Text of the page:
Creeps me out, makes me think.
Profile Image for Kathleen Dixon.
3,628 reviews59 followers
April 2, 2016
Another teen dystopia in a world not so far in the future where the populace are brainwashed into consumerism - hmm, not unlike today! Hopefully our schools aren't that bad yet, and at least the powerful shopping consortiums don't actually control the airwaves (again, I say that hopefully).

This is, in equal parts, bizarre and heart-rending. Our heroine is left on her own - mother takes off somewhere - and the school is closed all at the same time. She 'graduates' and begins work at one of the Marts. She is lucky enough to meet a (silent) dissident and gradually learns about how the world really works and about who she is.

Good teen fiction.
984 reviews13 followers
October 25, 2015
Whaaaaaaaaat. I have no idea what I just read. I mean, I guess this is a vision of what a Walmart-fueled dystopia might look like? And I guess that our current obsession with K-cups means we're already halfway there? Or something?
Profile Image for Bruce Gargoyle.
874 reviews144 followers
March 30, 2016
I received a print copy of this title from Walker Books Australia for review.

A Top Book of 2016 Pick

Ten Second Synopsis:
Zoe has always done things by the book and expected life to turn out as she believes it should. When her school abruptly closes down, her mother leaves town to search for work and Zoe begins her own journey into the working world, Zoe learns that the only skill she'll need is to smile to survive.

First up, I should point out that although I really enjoyed this book, I'm afraid it will be overlooked or seen as lacking by other YA readers due to a few key issues. For a start, it was both short and a standalone. These were both enormous positives from my point of view, but I know how YA readers love their series.

Secondly, there was no romance at all, despite featuring two protagonists of the same age and opposite sex stuck in an inescapable and rather bleak situation. "HOORAY!" I cried, when I got to the end without being alternately bored and irritated by pace-slowing, bland, repetitive teen romance. Again, I thought this was an enormous plus and offer kudos to the author for not getting sucked into the black-hole-like gravitational pull of peer pressure to put romance in every single YA book.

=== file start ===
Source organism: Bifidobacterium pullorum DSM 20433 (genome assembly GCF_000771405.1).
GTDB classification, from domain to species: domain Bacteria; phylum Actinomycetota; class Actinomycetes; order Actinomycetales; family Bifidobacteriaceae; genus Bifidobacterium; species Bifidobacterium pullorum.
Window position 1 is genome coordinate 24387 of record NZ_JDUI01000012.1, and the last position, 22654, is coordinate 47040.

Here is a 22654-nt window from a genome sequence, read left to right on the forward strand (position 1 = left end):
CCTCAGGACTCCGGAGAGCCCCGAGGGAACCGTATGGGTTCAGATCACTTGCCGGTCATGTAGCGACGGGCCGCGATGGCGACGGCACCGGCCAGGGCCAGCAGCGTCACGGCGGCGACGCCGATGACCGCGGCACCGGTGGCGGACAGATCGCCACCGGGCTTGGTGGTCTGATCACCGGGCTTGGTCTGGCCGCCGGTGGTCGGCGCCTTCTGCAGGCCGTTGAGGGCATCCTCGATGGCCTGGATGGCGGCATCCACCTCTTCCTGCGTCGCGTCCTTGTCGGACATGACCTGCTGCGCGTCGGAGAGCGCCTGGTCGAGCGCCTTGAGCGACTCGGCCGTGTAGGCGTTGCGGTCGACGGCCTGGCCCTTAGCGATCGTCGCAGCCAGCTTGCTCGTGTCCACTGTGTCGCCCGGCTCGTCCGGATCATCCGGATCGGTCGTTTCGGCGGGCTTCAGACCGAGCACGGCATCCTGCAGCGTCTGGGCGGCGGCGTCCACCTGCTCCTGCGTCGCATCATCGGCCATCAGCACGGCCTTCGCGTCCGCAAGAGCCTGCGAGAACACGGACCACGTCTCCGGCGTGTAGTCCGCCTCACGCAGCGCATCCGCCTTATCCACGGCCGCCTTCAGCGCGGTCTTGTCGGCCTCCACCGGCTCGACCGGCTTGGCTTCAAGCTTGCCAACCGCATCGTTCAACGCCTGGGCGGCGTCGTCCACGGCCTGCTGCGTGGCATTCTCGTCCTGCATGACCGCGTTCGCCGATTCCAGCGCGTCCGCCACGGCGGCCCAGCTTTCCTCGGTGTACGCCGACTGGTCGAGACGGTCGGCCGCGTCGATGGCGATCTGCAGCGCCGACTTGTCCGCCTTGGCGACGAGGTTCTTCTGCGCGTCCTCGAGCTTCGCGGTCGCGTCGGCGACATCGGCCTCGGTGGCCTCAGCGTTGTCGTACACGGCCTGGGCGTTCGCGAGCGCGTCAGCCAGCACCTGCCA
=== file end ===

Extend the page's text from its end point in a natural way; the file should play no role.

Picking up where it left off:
Finally, there were plenty of aspects of the story that COULD have been fleshed out far more deeply - the character of "Belly" and her mysterious fate, the whereabouts of Zoe's mother, what happened to Dolly Lamb and 5er's family - but to do so would have made this a super-long book and resulted, I think, in a shifting of the subtly disturbing and pervasive atmosphere of dystopia.

You see, I think the great strength of this book is that the dystopian aspect isn't all in your face. There isn't a zompocalypse or some major environmental disaster that throws people together in a minute-t0-minute battle for survival. Instead, the society described here is so close to our current consumerist society to be deeply disturbing on a psychological level, but just different enough to assure the reader that this is all fiction. In Zoe's world, you are either a consumer or a worker and there really isn't much scope to be both successfully. Individuals are taken straight from school graduation to prison, if deemed not capable enough to succeed as a worker. Major retailers control the pay packets and lives of their workers. And ordinary families disband, leaving whole suburbs of houses empty, in order to chase work and security, while the dwellings left behind are stripped of useful materials by those struggling to survive.